The physicist Neils Bohr allegedly wrote that “Prediction is very difficult, especially about the future”. Many academics believe that serious scholars should never attempt to write about the future, but some awareness of the ways in which the future of e-government may evolve is needed if well-grounded long-term decisions about issues such as infrastructures, institutions and educational programs are to be made. In addition, future-oriented research is of the utmost importance for informed public debate about technological developments with far reaching societal implications.
This book marks the 25th anniversary of the permanent study group on e-government of the European Group for Public Administration, and the papers here were first presented at their 2012 meeting in Bucharest, Romania. The invited authors were not asked for rigorous analyses based on systematic empirical research or deeply rooted in a theoretical framework; instead they were challenged to write thoughtful and measured, but provocative, essays about ICT and public administration in the coming decade. Their contributions are reflections on the nature of new and emerging technologies in the public sector and their impact on government and on democracy itself.
The book is divided into three sections: the past and present as starting point for thinking about the future of e-government, imagining the future of government, and implications for research and practice. The many questions raised by developments in ICT for future public administration are presented in a clear and thought-provoking manner, and merit more debate. This volume represents a departure from the normal run of academic publications. It is intended both to provoke academics and administrators to think about questions which will affect all of our futures and to offer a range of creative ideas about how the opportunities presented by technology can be exploited to provide better government and governance.
While the development of e-government since the early 1990s has been characterized by many successful applications and systems, it has also been notable for a number of failures to fully realise visions and for several stalled ideas. Governments, professionals and indeed scholars have a tendency to embrace the latest technological developments before older ones have been fully exploited or in some cases even fully understood and this can leave a trail of uncompleted projects in its wake. The future success of e-government depends in part on understanding this phenomenon, addressing it and developing the ability to discern when a technology or concept is no longer of value and therefore should be abandoned and when a task needs to be finished properly, no matter how unglamorous that task may be.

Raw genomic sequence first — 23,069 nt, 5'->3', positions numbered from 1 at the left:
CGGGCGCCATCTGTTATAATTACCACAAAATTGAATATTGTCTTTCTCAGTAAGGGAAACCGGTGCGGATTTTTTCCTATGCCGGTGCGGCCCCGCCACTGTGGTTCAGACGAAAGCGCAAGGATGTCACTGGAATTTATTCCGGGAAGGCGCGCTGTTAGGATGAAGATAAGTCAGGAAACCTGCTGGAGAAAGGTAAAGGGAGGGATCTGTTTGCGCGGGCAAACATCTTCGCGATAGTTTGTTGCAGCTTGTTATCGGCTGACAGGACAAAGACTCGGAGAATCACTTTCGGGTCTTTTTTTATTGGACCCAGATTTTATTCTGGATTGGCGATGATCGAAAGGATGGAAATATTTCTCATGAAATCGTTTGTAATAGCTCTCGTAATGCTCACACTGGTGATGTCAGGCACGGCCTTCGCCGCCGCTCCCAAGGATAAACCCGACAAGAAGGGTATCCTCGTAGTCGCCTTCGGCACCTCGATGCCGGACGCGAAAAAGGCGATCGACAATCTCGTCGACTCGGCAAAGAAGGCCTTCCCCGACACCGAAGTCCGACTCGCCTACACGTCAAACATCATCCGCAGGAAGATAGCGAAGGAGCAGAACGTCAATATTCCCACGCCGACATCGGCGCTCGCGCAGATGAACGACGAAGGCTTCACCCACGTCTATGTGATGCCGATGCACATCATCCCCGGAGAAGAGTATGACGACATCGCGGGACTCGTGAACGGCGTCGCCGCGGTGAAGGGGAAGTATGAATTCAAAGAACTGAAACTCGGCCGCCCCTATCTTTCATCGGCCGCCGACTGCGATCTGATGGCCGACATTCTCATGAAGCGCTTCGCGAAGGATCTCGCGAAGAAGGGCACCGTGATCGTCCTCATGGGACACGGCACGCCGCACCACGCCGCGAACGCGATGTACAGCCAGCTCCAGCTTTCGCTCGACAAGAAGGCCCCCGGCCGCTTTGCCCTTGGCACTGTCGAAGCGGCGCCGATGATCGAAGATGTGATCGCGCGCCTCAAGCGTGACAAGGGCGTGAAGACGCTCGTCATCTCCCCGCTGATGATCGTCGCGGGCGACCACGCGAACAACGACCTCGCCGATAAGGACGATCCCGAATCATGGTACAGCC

The overarching argument here is that only a ‘whole polity’ perspective, an ‘information polity’ perspective, can be satisfactory as both a starting and finishing point for the predictive endeavour being set out in this special edition. The organising image is one of seeing two trajectories at work in the polity, trajectories that hitherto have too often been treated as separate but which are ineluctably intertwined. The first of these trajectories is that of information intensifying government/governance and the second, the trajectory associated with communications intensifying democratic character of the polity as both formally initiated in experimentation and innovation and in the informal, spontaneous democratic impulses that have emerged from the era of social networking, or ‘web 2.0’. Drawn together these trajectories make up the wider polity, an information- and communications-intensive polity. Separating them for analytical purposes allows examination of the different paces of change in each of these trajectories, enabling speculative conclusions to be drawn, perhaps more accurately than otherwise, about what to expect in this century's third decade.
Many complexities associated with e-Government are caused by using the wrong perspectives to understand and explain e-Government phenomena. This argument will be further introduced and explained by using e-Government initiatives and approaches in New Zealand as an illustrative case study. Generally, two dominant streams of e-Government thinking about the role of ICTs in government can be identified over time: e-Government 1.0 – a perspective where ICTs are seen as a driving force of change in public administration and governance, and e-Government 2.0 – a perspective that directly and explicitly relates the use of ICTs in government and its external relationships with transformational change.